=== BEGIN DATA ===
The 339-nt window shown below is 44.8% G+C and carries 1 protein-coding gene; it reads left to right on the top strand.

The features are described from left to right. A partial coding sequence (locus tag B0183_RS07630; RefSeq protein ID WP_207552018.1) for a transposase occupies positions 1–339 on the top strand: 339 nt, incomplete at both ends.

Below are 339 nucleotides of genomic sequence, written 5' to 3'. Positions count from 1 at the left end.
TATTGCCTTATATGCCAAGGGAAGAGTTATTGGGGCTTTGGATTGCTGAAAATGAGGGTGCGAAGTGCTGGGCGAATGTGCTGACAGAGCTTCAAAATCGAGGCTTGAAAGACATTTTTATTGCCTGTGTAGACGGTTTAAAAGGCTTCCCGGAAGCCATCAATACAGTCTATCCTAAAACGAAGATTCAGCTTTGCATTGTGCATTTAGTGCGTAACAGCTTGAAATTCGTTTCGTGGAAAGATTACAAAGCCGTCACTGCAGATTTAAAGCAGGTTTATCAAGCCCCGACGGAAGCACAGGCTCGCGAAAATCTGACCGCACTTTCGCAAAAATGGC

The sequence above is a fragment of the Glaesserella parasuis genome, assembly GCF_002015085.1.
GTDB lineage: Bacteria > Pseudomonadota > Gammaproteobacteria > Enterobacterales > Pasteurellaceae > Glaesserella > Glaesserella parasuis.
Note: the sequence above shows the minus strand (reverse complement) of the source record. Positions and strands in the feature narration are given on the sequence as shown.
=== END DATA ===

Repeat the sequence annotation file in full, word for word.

The 339-nt window shown below is 44.8% G+C and carries 1 protein-coding gene; it reads left to right on the top strand.

The features are described from left to right. A partial coding sequence (locus tag B0183_RS07630; RefSeq protein ID WP_207552018.1) for a transposase occupies positions 1–339 on the top strand: 339 nt, incomplete at both ends.

Below are 339 nucleotides of genomic sequence, written 5' to 3'. Positions count from 1 at the left end.
TATTGCCTTATATGCCAAGGGAAGAGTTATTGGGGCTTTGGATTGCTGAAAATGAGGGTGCGAAGTGCTGGGCGAATGTGCTGACAGAGCTTCAAAATCGAGGCTTGAAAGACATTTTTATTGCCTGTGTAGACGGTTTAAAAGGCTTCCCGGAAGCCATCAATACAGTCTATCCTAAAACGAAGATTCAGCTTTGCATTGTGCATTTAGTGCGTAACAGCTTGAAATTCGTTTCGTGGAAAGATTACAAAGCCGTCACTGCAGATTTAAAGCAGGTTTATCAAGCCCCGACGGAAGCACAGGCTCGCGAAAATCTGACCGCACTTTCGCAAAAATGGC

The sequence above is a fragment of the Glaesserella parasuis genome, assembly GCF_002015085.1.
GTDB lineage: Bacteria > Pseudomonadota > Gammaproteobacteria > Enterobacterales > Pasteurellaceae > Glaesserella > Glaesserella parasuis.
Note: the sequence above shows the minus strand (reverse complement) of the source record. Positions and strands in the feature narration are given on the sequence as shown.